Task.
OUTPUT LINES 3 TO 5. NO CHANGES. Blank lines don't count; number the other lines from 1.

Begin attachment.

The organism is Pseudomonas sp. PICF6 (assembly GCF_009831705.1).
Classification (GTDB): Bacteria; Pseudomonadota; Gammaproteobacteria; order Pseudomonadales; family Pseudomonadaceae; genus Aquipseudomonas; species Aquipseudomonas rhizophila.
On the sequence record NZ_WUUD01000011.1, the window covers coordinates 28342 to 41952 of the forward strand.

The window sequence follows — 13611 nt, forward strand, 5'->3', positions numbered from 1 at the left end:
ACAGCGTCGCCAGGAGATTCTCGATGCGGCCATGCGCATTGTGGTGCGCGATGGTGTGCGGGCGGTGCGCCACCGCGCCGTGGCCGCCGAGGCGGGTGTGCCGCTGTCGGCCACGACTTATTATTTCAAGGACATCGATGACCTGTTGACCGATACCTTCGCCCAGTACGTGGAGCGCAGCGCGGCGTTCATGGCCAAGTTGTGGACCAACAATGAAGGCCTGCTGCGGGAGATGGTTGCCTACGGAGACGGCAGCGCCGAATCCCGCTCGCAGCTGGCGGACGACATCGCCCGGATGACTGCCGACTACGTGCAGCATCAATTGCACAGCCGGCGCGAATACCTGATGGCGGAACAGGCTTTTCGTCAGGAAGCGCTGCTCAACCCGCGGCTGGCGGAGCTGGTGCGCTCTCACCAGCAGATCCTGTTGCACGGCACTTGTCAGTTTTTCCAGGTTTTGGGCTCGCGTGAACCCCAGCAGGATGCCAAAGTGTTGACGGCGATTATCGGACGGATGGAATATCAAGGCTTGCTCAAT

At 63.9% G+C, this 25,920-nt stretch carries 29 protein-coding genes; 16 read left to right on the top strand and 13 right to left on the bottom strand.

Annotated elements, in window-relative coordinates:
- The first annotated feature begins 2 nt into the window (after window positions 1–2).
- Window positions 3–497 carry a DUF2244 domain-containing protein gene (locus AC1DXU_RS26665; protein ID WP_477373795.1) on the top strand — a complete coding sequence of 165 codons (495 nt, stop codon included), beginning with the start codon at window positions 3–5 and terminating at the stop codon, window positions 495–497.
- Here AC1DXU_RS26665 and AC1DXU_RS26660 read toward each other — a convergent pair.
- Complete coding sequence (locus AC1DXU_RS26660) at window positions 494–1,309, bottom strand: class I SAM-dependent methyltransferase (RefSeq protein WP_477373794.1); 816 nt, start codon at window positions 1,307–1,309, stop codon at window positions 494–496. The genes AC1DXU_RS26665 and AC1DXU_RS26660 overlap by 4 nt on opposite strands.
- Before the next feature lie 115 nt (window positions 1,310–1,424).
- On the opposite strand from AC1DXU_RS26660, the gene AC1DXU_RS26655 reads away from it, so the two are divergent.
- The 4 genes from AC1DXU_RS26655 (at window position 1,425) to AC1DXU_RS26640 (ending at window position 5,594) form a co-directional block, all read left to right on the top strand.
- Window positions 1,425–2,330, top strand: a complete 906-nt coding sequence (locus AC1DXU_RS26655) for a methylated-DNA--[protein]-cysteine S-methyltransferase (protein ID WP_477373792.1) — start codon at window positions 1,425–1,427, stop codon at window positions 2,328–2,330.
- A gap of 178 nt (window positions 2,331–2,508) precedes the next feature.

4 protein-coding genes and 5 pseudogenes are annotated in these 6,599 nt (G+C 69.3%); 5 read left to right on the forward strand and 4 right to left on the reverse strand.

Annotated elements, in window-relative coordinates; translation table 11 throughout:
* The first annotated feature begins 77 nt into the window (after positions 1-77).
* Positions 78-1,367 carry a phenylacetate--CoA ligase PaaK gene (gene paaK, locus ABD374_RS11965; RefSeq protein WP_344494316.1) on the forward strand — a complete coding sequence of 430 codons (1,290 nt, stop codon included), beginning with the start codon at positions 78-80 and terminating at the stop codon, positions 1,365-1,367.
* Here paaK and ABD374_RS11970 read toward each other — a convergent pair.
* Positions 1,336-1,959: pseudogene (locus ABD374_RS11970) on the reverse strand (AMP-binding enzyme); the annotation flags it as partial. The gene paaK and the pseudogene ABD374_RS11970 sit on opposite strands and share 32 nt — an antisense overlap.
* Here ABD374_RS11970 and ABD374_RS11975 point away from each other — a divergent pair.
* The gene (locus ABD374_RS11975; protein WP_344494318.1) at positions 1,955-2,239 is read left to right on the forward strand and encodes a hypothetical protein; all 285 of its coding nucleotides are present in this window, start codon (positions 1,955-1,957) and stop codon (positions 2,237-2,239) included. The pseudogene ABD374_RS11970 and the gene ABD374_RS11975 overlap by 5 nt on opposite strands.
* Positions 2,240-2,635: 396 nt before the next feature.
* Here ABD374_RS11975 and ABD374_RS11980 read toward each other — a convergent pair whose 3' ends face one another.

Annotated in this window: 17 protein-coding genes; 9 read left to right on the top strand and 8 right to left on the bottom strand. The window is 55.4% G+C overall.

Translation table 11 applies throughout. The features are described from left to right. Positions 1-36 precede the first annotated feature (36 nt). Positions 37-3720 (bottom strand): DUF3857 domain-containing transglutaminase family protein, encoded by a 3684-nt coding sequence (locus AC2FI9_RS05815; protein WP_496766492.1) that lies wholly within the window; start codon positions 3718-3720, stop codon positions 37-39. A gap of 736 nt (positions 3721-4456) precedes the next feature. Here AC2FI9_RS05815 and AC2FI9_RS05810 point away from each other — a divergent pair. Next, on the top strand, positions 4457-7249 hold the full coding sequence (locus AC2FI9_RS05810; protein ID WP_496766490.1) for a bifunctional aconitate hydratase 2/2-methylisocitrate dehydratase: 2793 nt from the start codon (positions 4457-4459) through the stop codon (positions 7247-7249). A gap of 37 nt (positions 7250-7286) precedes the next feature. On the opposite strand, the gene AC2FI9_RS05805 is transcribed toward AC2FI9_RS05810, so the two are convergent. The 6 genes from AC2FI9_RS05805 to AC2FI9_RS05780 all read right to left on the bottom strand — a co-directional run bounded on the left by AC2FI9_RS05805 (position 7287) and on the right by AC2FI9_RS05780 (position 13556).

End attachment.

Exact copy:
On the sequence record NZ_WUUD01000011.1, the window covers coordinates 28342 to 41952 of the forward strand.

The window sequence follows — 13611 nt, forward strand, 5'->3', positions numbered from 1 at the left end:
ACAGCGTCGCCAGGAGATTCTCGATGCGGCCATGCGCATTGTGGTGCGCGATGGTGTGCGGGCGGTGCGCCACCGCGCCGTGGCCGCCGAGGCGGGTGTGCCGCTGTCGGCCACGACTTATTATTTCAAGGACATCGATGACCTGTTGACCGATACCTTCGCCCAGTACGTGGAGCGCAGCGCGGCGTTCATGGCCAAGTTGTGGACCAACAATGAAGGCCTGCTGCGGGAGATGGTTGCCTACGGAGACGGCAGCGCCGAATCCCGCTCGCAGCTGGCGGACGACATCGCCCGGATGACTGCCGACTACGTGCAGCATCAATTGCACAGCCGGCGCGAATACCTGATGGCGGAACAGGCTTTTCGTCAGGAAGCGCTGCTCAACCCGCGGCTGGCGGAGCTGGTGCGCTCTCACCAGCAGATCCTGTTGCACGGCACTTGTCAGTTTTTCCAGGTTTTGGGCTCGCGTGAACCCCAGCAGGATGCCAAAGTGTTGACGGCGATTATCGGACGGATGGAATATCAAGGCTTGCTCAAT